By Michael Andrzejewski
College is an important time of transition in the life of any young person. It is a time when one first begins to enjoy some form of independence and must identify his or her values and choose how one should uphold them. It is a critical period of decision-making in life and if one chooses to not make the church part of their life at that point, it will only become more and more difficult to do so. This is one reason why campus ministry is so important, helping our young adults make that choice.
I know for myself personally, and for many others, it did indeed become the time in my life when I decided to be a practicing Orthodox Christian. I had grown up attending Liturgy every Sunday, but I found that I knew very little about my faith and what made it different than the other denominations of Christianity. This humbling realization occurred after my first few meetings of the Orthodox group on my campus. I had been initially hesitant in participating in this group because I, like most college students, am weary of dogmatic positions and seemingly hypocritical and judgmental pronouncements. It turned out to be very much the opposite. There were discussions on complex parts of Orthodox theology, references to historical events within the church, and quotations from church fathers I had never heard. I found this all to be very intellectually stimulating as well as spiritually edifying, as I began to understand my faith and its fullness. Without campus ministry I would never have ignited the passion for my faith that I now possess
I was blessed enough to have a stable chapter of the Orthodox Christian Fellowship at my school (University of Connecticut), but unfortunately there are many schools that do not have one. Ours followed the simple of premise of meeting at a local coffee shop with the chapter paying for the coffee. We were also joined by one or two of the local priests and even occasionally our local bishop. Their presence meant a great deal to me since it showed that they cared about building a relationship with us as students, even in the midst of their own busy lives. They were also able to relate to us without speaking to us as if we were children. The connection to local parishes that flowed from the involvement of local clergy also motivated me because I could see how our group made a difference, whether it was singing in the choir, cleaning, or hosting coffee hour. Parishioners were also interested in hearing about our studies and plans for the future, which showed an active interest in and concern for us as members of their greater family in Christ. The bishop, the priests, the parishes all helped us to feel that we were part of the greater church as a whole and in communion with all other Orthodox Christians everywhere; something we can easily forget as we get caught up in our own routines and the distractions in the bubble of campus life.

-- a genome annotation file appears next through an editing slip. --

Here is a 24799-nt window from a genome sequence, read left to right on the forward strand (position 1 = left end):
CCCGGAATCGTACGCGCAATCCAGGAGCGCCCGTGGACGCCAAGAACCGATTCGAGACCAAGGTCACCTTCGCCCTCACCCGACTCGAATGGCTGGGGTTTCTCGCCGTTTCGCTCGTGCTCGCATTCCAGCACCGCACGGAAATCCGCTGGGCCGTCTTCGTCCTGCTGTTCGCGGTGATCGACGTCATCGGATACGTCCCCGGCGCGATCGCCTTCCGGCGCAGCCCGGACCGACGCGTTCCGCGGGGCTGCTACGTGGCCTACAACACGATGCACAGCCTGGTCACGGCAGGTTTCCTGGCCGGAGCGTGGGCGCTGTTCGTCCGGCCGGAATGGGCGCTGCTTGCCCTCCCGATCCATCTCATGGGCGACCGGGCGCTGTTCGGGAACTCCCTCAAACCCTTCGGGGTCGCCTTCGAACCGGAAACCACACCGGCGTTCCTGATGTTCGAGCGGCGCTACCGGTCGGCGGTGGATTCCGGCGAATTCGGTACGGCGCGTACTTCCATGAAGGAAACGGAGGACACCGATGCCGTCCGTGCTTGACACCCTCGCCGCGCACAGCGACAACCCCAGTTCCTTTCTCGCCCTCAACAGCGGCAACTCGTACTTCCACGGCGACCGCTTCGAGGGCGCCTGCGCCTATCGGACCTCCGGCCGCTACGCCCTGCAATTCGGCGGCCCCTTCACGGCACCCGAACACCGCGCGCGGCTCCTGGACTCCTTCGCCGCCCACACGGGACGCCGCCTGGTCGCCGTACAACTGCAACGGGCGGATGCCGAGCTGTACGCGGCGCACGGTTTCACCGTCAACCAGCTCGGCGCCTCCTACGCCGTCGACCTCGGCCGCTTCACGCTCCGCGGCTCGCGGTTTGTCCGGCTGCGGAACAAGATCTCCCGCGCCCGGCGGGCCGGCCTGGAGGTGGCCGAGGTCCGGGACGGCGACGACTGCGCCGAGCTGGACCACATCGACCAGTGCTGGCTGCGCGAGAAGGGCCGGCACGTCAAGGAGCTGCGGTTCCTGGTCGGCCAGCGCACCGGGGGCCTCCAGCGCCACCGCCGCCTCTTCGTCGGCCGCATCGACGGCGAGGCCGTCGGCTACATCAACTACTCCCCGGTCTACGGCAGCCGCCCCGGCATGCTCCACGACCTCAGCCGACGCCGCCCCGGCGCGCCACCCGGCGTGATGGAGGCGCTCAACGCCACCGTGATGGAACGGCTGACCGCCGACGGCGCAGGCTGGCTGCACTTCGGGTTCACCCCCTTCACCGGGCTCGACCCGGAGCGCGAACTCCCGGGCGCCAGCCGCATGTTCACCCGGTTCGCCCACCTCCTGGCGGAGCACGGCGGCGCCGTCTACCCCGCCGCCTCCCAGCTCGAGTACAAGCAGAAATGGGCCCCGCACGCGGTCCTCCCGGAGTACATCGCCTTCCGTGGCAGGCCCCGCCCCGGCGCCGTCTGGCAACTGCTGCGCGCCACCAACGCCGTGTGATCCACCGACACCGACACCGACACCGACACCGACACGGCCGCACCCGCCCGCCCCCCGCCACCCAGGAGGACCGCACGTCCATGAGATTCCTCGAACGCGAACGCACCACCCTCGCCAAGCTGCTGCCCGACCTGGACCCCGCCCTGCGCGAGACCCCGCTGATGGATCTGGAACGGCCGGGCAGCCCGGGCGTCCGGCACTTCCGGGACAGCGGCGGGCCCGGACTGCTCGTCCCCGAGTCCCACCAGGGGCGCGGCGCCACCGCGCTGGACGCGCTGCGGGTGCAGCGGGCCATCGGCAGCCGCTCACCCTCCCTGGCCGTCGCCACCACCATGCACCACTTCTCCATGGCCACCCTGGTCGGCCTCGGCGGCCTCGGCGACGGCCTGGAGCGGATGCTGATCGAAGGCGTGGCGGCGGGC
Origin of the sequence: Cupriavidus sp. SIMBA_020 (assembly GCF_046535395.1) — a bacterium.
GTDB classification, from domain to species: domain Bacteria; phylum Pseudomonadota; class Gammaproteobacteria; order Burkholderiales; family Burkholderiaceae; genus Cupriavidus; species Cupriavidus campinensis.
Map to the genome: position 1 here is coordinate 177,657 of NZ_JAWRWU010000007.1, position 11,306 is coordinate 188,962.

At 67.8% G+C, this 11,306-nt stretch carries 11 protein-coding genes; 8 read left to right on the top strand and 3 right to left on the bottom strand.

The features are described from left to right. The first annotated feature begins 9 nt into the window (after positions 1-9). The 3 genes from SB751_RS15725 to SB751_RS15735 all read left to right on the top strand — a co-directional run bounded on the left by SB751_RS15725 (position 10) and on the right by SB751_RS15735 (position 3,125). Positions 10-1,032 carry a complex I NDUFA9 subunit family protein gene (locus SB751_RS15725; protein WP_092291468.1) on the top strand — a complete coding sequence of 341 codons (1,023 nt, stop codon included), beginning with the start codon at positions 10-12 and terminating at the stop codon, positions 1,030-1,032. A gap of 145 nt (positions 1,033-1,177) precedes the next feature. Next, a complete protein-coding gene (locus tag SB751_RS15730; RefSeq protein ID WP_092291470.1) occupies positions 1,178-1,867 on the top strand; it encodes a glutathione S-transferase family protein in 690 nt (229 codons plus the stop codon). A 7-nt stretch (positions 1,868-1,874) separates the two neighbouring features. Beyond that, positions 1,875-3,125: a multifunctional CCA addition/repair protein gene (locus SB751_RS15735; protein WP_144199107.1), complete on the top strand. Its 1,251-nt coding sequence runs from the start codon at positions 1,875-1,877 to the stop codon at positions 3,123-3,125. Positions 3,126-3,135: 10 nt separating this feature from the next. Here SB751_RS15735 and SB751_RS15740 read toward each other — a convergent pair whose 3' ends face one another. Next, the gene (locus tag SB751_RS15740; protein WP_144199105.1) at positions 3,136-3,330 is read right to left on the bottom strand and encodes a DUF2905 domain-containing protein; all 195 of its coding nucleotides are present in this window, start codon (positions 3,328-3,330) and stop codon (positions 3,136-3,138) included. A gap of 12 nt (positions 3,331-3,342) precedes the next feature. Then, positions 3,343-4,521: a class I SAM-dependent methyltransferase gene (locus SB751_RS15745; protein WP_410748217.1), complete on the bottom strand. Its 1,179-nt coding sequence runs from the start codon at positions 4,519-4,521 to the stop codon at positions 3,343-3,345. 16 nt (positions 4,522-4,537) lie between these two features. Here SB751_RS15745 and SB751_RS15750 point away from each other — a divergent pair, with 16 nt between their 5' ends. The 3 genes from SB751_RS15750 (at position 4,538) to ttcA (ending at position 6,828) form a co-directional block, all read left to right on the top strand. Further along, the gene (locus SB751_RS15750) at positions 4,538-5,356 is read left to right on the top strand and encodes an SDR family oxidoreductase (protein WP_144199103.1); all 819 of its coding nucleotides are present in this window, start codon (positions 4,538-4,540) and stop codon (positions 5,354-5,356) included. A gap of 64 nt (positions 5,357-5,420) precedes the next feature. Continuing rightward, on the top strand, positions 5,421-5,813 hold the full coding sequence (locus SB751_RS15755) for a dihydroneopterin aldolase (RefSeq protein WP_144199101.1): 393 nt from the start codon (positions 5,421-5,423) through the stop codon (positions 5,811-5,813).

The college campus is a perfect environment for ministry, but it is easy to be discouraged with all the behavior that is associated with college culture. Despite the constant presence of these temptations, however, part of the culture of college is also discovery and inquiry. Students are asking the important questions of life and why things happen or what’s really important. I think for me, the best answers were not ones spoken to me, but rather the examples of what I saw. There is something immensely powerful about seeing a group of college students that made the choice to consistently get to Liturgy every Sunday, especially when many of them may came from families where that is not the norm. They made it a priority in their week the plug into the sacramental life of the greater Church. Even at the end of the undergraduate experience it is never too late for college ministry. In fact, I found it most important then as I was attempting to discover my spiritual vocation that God has for me, as well as planning for my professional occupation, and whether or not they could line up with each other.
I am reminded of an experience my senior year of meeting another student at the involvement and activities fair for campus organizations. He happened to be tabling for his organization next to where my fraternity was tabling, and he started talking to me about his interest in Orthodoxy. He had recognized me from our OCF chapter’s poster board and by the Cross I was wearing. It was a memorable experience, someone had actually read our board, and I had an opportunity to share with someone else all the knowledge and experiences that campus ministry had given to me. He was also overjoyed to find a group of people his age who were actually interested in their faith and had a forum to discuss it. He started attending our meetings and ultimately ended up being baptized into the Orthodox faith. Initially, coming from staunch atheism, having an Orthodox group on campus was something he was incredibly grateful for. It provided him with a group of peers who could relate to the same struggles that he was having, an “Orthodox Support Group”. It further provided the group with new questions and topics to discuss as we all remembered our own reasons for embracing faith in a God who loves us and is personally involved in our lives.
Overall, campus ministry is a crucial ministry of the Church because college is more and more a crucial part of life for most people in our culture.